The most curious element of Free Agency 2011, is, of course, that the prime players in the process, Chris Paul and Dwight Howard, aren't even free agents.
In fact, to a degree, even as Friday's projected start of training camp looms, Free Agency 2011 essentially has been held hostage by the Class of 2012.
There is little doubt we have reached the era of the pre-free.
To some, it started last season, when Denver and Utah took proactive stances with their impending free agents, the Nuggets shipping Carmelo Anthony to New York and the Jazz sending Deron Williams to New Jersey.
To others, the era of the pre-free started a couple months earlier, when Cleveland and Toronto lost LeBron James and Chris Bosh, respectively, to Miami for nothing but a sack of draft picks. It opened eyes to many that those who wait are left with nothing more than a bunch of late-round selections.
The problem with this era of the pre-free is that the threat comes earlier and earlier. Remember, the Jazz could have held on to Williams for another full season before risking losing him in free agency.
The question now therefore becomes when does the free-agency clock truly start ticking? July 1 has become an almost meaningless date. The trade deadline comes off as a period of desperation. To a degree, the Nuggets managed to soak the Knicks for additional assets that could have currently been used on Paul because they moved swiftly and decisively with Carmelo.
The question now is whether the Magic could have gotten more for Howard than they'll currently get if they had opened their auction sooner. Ditto with the Hornets and Paul.
The standing offer from New Jersey for Howard is garbage. Can anyone say definitively that Brook Lopez will ever emerge as an All-Star? And what exactly are first-round picks from the Nets worth when they're determined by a roster that would have Howard and Williams driving them to the top of the standings in Brooklyn?
Similarly, the fact the Knicks actually believe they have the opportunity to acquire Paul in a sign-and-trade is laughable. For what, the expiring contract of Chauncey Billups, the overstated promise of Landry Fields and the unknown potential of Iman Shumpert?
At a time when the NBA is moving to shorter contracts with the new collective-bargaining agreement, shouldn't it be moving toward longer ones?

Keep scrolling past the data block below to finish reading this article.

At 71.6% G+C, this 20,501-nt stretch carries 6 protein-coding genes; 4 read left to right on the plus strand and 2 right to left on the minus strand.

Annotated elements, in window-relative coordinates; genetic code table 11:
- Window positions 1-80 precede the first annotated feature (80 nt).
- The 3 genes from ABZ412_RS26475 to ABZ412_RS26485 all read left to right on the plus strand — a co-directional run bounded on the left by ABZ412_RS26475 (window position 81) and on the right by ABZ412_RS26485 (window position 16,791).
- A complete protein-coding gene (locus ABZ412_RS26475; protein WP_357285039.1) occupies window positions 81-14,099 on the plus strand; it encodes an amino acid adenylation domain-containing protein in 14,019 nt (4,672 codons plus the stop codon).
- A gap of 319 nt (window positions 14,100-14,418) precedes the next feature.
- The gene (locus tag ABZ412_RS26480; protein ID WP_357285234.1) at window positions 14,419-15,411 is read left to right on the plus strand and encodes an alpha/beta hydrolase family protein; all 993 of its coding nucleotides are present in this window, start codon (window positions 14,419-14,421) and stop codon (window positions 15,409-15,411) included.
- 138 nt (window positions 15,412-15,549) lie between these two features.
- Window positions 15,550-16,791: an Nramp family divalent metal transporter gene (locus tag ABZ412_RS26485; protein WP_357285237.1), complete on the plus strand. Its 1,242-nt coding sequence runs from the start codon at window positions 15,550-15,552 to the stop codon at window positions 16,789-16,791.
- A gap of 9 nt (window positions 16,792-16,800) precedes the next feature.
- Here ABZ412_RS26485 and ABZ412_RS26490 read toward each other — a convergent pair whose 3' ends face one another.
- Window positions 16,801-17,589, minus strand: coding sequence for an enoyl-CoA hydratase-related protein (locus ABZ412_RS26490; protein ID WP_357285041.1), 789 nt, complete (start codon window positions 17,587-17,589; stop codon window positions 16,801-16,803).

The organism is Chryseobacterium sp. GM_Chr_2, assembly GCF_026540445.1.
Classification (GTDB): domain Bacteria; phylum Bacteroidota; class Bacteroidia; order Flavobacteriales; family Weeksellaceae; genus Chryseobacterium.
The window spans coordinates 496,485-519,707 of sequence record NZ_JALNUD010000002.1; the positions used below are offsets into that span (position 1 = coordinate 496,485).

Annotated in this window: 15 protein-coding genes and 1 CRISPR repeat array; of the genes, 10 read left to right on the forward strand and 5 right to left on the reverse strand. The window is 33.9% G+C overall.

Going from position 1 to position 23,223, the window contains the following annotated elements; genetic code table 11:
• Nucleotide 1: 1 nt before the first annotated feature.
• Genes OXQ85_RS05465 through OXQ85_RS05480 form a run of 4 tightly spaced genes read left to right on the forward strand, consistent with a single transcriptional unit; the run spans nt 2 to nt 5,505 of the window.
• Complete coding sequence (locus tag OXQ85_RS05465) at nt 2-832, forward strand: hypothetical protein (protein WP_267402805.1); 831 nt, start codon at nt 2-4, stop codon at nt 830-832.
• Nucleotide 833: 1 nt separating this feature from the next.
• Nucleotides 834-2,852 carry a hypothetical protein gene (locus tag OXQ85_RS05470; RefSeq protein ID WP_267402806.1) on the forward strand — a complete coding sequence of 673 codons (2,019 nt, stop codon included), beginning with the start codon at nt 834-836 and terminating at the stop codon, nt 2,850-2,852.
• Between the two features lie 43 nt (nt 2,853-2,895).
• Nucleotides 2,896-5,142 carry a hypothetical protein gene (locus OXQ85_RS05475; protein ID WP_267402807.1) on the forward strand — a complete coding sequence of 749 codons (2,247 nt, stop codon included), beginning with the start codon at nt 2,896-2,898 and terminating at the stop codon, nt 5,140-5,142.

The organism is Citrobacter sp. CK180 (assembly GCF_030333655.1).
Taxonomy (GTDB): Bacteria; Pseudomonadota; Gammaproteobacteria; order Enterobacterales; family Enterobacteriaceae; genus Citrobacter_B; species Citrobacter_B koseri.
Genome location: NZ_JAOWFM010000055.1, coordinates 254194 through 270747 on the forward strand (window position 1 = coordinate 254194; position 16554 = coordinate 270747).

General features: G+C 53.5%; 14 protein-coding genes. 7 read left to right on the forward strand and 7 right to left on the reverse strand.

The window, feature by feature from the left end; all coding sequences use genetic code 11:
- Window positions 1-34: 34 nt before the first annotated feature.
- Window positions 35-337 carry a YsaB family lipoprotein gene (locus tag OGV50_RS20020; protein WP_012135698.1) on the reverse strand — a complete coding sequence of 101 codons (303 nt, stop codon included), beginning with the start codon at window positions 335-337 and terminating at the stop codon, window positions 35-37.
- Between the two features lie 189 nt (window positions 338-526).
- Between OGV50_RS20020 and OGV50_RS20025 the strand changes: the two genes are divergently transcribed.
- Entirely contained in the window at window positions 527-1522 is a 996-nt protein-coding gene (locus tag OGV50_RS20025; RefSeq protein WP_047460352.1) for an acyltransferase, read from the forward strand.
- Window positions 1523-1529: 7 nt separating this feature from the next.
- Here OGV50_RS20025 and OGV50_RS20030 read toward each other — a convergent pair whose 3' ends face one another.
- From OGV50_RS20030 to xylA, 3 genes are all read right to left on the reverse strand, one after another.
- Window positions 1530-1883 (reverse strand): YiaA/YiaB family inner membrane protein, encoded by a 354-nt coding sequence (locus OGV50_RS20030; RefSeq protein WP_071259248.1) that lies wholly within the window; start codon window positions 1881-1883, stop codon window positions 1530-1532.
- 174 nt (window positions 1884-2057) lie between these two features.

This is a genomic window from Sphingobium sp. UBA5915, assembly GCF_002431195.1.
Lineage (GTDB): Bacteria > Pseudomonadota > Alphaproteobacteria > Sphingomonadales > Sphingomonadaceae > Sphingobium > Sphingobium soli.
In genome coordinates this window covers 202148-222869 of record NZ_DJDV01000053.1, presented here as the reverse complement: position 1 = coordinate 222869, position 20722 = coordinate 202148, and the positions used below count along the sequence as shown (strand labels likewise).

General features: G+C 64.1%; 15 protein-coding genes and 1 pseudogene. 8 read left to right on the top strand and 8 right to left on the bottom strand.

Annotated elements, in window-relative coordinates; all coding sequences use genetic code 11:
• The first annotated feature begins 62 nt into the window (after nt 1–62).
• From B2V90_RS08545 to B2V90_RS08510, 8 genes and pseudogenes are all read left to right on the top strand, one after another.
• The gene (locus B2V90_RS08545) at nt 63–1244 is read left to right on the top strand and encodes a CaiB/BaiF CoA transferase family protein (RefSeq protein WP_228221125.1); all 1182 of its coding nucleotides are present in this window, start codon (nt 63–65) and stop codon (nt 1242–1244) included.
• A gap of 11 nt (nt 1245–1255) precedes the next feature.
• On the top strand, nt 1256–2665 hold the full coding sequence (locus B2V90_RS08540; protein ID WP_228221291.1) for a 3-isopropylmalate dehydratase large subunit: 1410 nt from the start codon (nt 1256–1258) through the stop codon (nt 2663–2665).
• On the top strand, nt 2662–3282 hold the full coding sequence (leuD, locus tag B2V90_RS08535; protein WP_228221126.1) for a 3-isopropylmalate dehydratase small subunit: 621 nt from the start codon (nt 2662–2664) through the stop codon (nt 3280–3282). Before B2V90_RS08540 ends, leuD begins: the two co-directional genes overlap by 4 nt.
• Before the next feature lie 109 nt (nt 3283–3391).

Remember Magic Johnson's 25-year contract?
And mock the NHL and the New Jersey Devils all you want in the attempt to sign Ilya Kovalchuk to a 17-year deal, but it certainly has a way of removing impending doubt from the process.
If the NBA had a lockout do-over, something close to the NFL's transition and franchise tags could have gone a long way toward disarming the tension in Orlando and New Orleans. Taken further, once players are so tagged, they can only be traded for players similarly tagged, therefore creating only star-for-star trades.
No, superstars should not be forced to stay in the hinterlands, away from bright lights, big cities. But when you place franchises in economically deprived markets, in sleepy towns, frankly too far off the beaten path, this is what you get:
The irony is how the race for Howard and Paul has blown up in advance of the owners' final vote on the new collective-bargaining agreement, an agreement that many small-market owners already are lamenting as coming up short in satisfying their needs.
Now those same franchises stand poised to lose additional superstars. This year. Next year. Every year.
New Orleans, and God bless that city for all it has been through, should never have been force-fed basketball in football country.
Orlando has been a franchise propped up for decades by Pat Williams' remarkable lottery fortune.
For as much as the NBA lost in this labor standoff, two months ripped from the schedule, thousands of ancillary employees robbed of essential supplementary wages, this hardly feels like victory for anyone outside of the league's most attractive markets.
That's what makes these next two weeks so essential.
Instead of propping up small markets with revenue sharing, the NBA has to move toward something closer to the very mediation utilized in the darkest hours of the lockout.
There needs to be some sort of "independent executive NBA counsel" able to create additional assets for franchises such as Orlando and New Orleans that are about to be pillaged.
Extra draft choices, quality draft choices, not the flotsam the Nets and Lakers are offering.
A one-time exception, the way the league used to significantly open the door for a quality replacement when a player was deemed disabled.
Perhaps a rearmament draft, where teams can only protect a certain number of players on the eve of the season, perhaps top seven or eight, and teams deemed to have sacrificed (been fleeced of?) a superstar in a trade can make a pick or two.
But is it any more ludicrous than teams with players still under contract being forced into panic mode months, sometimes years, before those players can become free agents?
The Nets, Knicks, Lakers and other predators have been nothing short of vultures in this latest affront to the notion of NBA competitive balance.
In this case, states rights have gone too far.
In this new era of the pre-free, fans don't even get to see things through to a logical, end-of-season, end-of-contract conclusion.
Instead, franchises are now being held hostage on a month-by-month basis, as the 2011-12 NBA season will be as long as Howard and Paul continue to overshadow what otherwise could be a compelling free-agent free-for-all that actually involves current free agents.